To understand Gen 1: 26 in a manner consistent with the entire rest of Scripture -- Gen 1: 27 and I Tim 2: 5, for instance -- is to refute the very loosely made assumption that verse 26 describes a conversation among two or more God-beings. It was the truly singular Creator God, addressing the angels whom he had previously created in his own image, who proposed the creation of a race of fleshly beings in the image they commonly shared. It is he -- singular -- who created, as verse 27 plainly states. (Note, also, that God is referenced as "he" throughout the rest of Gen 1, as well).
This race of fleshly beings – man – would quite naturally “have dominion over the fish …, birds …, cattle and all the wild animals and … creatures … “ (Gen 1: 26). Because it was man who had been created in the image of God, and not the various other creatures, dominion over the rest was invested in man.
Consider, also, that both members of a presumed two-person Godhead would have required worship and recognition; both would necessarily have demanded the unwavering allegiance of their subjects, the ancient Israelites. Yet, the text of the first and second commandments reveals a God asserting himself with pronouns "I" and "me": "I, YAHWEH, am your God ... you shall not have other gods besides me ... for I -- YAHWEH, your God -- am a jealous God, inflicting ... on the children of those who hate me" (Ex 20: 2, 3, 5).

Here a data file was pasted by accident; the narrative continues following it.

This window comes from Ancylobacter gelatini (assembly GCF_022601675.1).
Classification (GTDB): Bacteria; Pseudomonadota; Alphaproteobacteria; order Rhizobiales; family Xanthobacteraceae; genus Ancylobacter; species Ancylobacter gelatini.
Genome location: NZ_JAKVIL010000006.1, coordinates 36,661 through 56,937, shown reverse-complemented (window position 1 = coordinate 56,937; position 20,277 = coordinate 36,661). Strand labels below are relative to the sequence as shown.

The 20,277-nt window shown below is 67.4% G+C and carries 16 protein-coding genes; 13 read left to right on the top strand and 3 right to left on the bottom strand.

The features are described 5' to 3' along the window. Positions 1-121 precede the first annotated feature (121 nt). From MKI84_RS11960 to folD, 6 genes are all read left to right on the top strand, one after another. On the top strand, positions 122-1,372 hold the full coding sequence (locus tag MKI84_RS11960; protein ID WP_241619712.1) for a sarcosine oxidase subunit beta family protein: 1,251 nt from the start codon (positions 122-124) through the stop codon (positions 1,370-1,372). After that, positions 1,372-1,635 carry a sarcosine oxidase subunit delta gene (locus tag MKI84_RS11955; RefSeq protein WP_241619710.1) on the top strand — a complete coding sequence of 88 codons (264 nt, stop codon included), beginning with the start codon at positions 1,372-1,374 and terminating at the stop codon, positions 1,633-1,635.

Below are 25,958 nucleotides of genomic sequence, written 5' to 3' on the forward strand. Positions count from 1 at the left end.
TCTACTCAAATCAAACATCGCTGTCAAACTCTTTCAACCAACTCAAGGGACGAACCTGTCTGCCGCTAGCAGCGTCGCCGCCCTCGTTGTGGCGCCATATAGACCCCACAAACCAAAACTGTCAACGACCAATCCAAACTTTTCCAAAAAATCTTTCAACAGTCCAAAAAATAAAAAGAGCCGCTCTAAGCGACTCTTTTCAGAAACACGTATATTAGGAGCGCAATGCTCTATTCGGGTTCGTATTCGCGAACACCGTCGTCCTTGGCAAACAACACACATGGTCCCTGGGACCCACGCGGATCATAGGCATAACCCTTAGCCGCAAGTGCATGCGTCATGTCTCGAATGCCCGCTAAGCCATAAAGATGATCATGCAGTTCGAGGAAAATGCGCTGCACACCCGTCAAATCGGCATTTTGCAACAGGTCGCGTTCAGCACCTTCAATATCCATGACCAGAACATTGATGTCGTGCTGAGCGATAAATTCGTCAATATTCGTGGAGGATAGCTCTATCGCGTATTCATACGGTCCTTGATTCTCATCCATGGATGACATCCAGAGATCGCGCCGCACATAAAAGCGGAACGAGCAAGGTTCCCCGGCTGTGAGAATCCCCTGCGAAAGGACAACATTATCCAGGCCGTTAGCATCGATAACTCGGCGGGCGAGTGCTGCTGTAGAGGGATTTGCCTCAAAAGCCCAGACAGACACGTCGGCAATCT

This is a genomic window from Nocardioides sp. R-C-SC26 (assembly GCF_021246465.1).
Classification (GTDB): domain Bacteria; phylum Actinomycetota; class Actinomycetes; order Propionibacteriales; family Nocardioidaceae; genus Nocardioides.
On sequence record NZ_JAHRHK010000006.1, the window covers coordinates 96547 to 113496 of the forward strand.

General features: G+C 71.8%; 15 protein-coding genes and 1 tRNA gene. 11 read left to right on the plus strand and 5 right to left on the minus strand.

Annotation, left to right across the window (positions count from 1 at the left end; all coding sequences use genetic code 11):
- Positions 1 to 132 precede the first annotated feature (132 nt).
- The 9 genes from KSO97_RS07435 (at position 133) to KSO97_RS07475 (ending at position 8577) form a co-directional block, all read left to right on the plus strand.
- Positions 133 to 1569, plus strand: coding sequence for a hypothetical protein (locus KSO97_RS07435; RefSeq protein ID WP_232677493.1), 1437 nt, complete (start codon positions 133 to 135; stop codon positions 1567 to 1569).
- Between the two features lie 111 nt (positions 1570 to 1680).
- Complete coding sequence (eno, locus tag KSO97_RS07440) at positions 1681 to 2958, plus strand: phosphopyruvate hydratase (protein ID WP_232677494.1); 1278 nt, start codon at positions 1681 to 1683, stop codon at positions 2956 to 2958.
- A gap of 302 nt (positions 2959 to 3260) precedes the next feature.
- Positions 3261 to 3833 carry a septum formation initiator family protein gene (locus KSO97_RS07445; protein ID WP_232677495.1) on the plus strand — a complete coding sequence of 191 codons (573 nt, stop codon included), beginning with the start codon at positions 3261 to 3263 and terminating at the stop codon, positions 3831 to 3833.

Nowhere in the Hebrew Scriptures are the Israelites apprised of a plural-person Godhead, just as God was never explained in such terms to the Christians of the First Century. Neither, then, should the Sabbatarian Christians of today entertain the notion of a complex of persons in lieu of a true singularity, God’s true nature. Of God, there is no further decomposition, there are no constituent parts. It was only a motive of ecclesiastical pragmatism that would eventually lead to a redefinition of God as a "family of persons.”
On a Sabbath afternoon, either in late 1999 or early 2000, several historical notes on the development of trinitarian teaching were distributed at a service of the United Church of God (AIA) on the east side of the Phoenix, AZ, area. Reference was made both to these "Trinity Quotes" and to Gen 1: 26 to show that God is neither just one nor as Many as three persons. Whoever compiled the Quotes ever so slightly outdid himself, for among them was one that contained just a bit more information than was probably intended. From 'Sex and Sex Worship' by Dr. O. A. Wall:
"The Egyptians worshipped quite a number of deities in sets of three, some male only, others in sets of Father, mother and child. Up to the Second Century, Christianity was a monotheistic religion, like that of the Jews; but, at the time mentioned, the Bishop of Alexandria introduced first the worship of the Father and Son, then of the Father, Son and Holy Ghost -- or, the Trinity -- to facilitate proselytism among the Egyptians; and, by the end of the Fifth Century, the theory of a triune God was accepted also by the other churches outside Egypt.